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langue d'oc and langue d'oïl

langue d'oc and langue d'oïl (dôēl´), names of the two principal groups of medieval French dialects. Langue d'oc (literally, "language of yes" ) was spoken south of a line running, roughly, from Bordeaux to Grenoble, whereas langue d'oïl (literally, "language of yes" ) was prevalent in central and N France. The two dialect groups were named after their respective words for "yes," oc having been the form of "yes" in the south and oïl (now oui) having been used for "yes" in the north. Langue d'oc developed into Occitan, and included Provençcal, a dialect that became the language of the troubadours in the south of France. Of the langue d'oïl dialects, that of the Paris region gradually supplanted all others as the standard idiom and developed into modern French. Both langue d'oïl and langue d'oc dialects persisted, however, in some rural areas as patois, or popular, provincial speech.

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Languedoc

Languedoc (läNgdôk´), region and former province, S France, bounded by the foot of the Pyrenees, the upper Garonne River, the Auvergne Mts., the Rhône, and the Mediterranean. It comprises the departments of Aude, Gard, Hérault, Lozère, and Pyrénées Orientales. The Garonne plains, centering around Toulouse, the chief city, are fertile farming and wine-producing districts. The name was derived from the language of its inhabitants (see langue d'oc and langue d'oïl). It now generally refers to Lower Languedoc, an alluvial plain along the Mediterranean, with a warm climate; wine is the chief product, and Montpellier, Nîmes, Sète, Béziers, and Narbonne are the chief cities. Historic Carcassonne is also there. The Massif Central rises in the north and the east. Historically, Languedoc roughly corresponds to Narbonensis prov. of Roman Gaul; Lower Languedoc was the later Septimania. Its history from the Frankish conquest (completed 8th cent.) to its final incorporation into the French royal domain (1271) is largely that of the counts of Toulouse. Under the old regime the parlement of Languedoc sat at Toulouse; the provincial assembly retained importance until the French Revolution.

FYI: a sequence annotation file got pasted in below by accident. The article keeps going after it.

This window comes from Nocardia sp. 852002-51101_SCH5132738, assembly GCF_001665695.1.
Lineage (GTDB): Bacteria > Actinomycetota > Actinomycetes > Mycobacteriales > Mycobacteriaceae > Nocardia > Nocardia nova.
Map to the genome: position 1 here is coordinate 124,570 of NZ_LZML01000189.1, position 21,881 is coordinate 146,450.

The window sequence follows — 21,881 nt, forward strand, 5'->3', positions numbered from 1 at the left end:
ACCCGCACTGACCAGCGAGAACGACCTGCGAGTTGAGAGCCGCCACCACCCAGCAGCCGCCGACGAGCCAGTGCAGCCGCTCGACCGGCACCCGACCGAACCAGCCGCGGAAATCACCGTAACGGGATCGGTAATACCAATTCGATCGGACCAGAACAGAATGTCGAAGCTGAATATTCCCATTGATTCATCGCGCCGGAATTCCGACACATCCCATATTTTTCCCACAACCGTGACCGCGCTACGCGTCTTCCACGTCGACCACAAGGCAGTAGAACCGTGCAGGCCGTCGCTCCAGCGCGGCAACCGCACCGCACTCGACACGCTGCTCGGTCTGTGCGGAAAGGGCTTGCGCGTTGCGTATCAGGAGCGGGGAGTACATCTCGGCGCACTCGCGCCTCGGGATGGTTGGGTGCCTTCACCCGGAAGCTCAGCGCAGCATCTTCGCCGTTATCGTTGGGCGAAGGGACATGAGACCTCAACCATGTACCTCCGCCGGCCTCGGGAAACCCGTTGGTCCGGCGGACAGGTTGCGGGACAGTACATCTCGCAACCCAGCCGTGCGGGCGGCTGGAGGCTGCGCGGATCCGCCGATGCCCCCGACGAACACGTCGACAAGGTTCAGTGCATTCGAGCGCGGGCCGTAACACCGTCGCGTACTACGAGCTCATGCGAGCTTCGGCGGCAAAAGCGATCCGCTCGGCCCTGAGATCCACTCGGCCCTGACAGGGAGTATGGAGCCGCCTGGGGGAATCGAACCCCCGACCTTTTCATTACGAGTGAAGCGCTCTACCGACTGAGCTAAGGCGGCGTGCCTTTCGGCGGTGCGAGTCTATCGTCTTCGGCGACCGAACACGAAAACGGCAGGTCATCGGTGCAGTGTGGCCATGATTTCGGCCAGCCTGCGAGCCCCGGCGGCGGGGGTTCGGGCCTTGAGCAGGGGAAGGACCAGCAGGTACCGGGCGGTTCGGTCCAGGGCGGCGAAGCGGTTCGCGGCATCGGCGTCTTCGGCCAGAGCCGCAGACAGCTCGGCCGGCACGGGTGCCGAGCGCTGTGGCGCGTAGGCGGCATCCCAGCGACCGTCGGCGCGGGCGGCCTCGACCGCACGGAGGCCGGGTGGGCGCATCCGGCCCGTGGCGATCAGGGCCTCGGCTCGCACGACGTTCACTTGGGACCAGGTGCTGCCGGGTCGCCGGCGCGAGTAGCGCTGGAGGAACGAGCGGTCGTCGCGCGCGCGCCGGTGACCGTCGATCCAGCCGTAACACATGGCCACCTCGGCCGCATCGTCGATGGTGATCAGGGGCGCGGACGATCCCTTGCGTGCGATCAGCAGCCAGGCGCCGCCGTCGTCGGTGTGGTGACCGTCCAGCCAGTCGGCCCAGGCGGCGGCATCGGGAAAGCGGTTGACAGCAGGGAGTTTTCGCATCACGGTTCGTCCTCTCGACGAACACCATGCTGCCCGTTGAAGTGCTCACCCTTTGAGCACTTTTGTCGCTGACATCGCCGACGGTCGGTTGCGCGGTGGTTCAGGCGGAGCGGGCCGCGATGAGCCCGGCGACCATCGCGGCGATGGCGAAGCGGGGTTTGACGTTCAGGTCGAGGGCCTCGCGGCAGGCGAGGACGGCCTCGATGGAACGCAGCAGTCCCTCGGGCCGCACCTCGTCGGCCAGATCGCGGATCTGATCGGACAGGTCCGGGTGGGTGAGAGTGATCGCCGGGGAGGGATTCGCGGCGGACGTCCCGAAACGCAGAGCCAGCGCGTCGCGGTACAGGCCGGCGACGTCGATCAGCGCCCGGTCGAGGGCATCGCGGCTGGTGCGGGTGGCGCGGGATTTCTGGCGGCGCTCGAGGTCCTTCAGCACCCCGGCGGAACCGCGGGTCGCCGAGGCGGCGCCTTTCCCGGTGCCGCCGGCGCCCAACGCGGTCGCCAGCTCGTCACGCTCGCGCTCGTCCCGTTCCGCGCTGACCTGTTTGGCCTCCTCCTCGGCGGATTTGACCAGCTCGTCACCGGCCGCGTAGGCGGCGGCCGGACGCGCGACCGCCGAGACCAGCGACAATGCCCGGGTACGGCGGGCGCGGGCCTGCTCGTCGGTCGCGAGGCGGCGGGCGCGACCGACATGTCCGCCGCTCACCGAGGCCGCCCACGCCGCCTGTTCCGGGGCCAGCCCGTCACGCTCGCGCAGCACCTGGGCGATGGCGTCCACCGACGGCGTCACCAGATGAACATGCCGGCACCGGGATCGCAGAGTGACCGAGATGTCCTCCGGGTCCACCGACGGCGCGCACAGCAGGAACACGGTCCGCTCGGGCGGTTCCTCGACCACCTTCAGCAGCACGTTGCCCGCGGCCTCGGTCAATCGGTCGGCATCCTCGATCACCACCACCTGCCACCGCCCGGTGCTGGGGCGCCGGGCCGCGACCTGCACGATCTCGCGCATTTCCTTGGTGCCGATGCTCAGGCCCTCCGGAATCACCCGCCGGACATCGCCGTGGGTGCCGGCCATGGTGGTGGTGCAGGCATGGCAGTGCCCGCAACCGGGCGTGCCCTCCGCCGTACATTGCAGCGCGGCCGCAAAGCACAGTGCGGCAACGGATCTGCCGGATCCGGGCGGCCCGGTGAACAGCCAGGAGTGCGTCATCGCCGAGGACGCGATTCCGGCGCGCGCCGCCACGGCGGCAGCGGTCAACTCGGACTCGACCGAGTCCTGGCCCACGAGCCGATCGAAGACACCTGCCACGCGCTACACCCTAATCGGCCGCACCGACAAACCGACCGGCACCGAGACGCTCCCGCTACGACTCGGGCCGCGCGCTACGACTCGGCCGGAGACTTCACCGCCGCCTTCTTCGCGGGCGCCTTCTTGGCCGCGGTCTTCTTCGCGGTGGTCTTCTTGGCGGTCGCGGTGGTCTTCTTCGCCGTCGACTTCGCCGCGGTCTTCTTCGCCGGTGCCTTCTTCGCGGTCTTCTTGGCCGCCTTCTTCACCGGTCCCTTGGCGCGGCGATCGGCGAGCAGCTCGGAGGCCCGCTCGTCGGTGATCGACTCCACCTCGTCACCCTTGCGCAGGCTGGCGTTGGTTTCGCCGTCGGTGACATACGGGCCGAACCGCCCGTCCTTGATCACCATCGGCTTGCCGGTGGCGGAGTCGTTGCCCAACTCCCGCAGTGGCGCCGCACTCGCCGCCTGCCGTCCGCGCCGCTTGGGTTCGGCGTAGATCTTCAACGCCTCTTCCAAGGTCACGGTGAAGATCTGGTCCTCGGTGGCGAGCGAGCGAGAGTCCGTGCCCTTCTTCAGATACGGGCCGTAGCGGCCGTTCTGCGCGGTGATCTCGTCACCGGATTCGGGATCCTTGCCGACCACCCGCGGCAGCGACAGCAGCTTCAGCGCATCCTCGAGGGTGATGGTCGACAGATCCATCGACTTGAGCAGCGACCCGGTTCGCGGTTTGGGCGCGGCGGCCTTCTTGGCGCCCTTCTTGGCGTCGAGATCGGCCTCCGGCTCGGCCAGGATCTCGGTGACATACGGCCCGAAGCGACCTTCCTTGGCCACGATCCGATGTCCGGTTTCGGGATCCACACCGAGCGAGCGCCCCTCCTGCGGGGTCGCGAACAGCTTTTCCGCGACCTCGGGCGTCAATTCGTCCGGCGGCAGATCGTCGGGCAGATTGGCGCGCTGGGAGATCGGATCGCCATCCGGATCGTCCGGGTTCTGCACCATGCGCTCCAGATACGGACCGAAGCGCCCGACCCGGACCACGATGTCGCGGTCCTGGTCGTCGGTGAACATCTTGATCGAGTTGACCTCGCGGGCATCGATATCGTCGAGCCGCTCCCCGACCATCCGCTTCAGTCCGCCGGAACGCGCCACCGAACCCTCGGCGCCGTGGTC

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langue

langue French, = ‘tongue’.
langue d'oc the form of medieval French spoken south of the Loire, generally characterized by the use of oc to mean ‘yes’, and forming the basis of modern Provençal.
langue d'oïl the form of medieval French spoken north of the Loire, generally characterized by the use of oïl to mean ‘yes’, and forming the basis of modern French.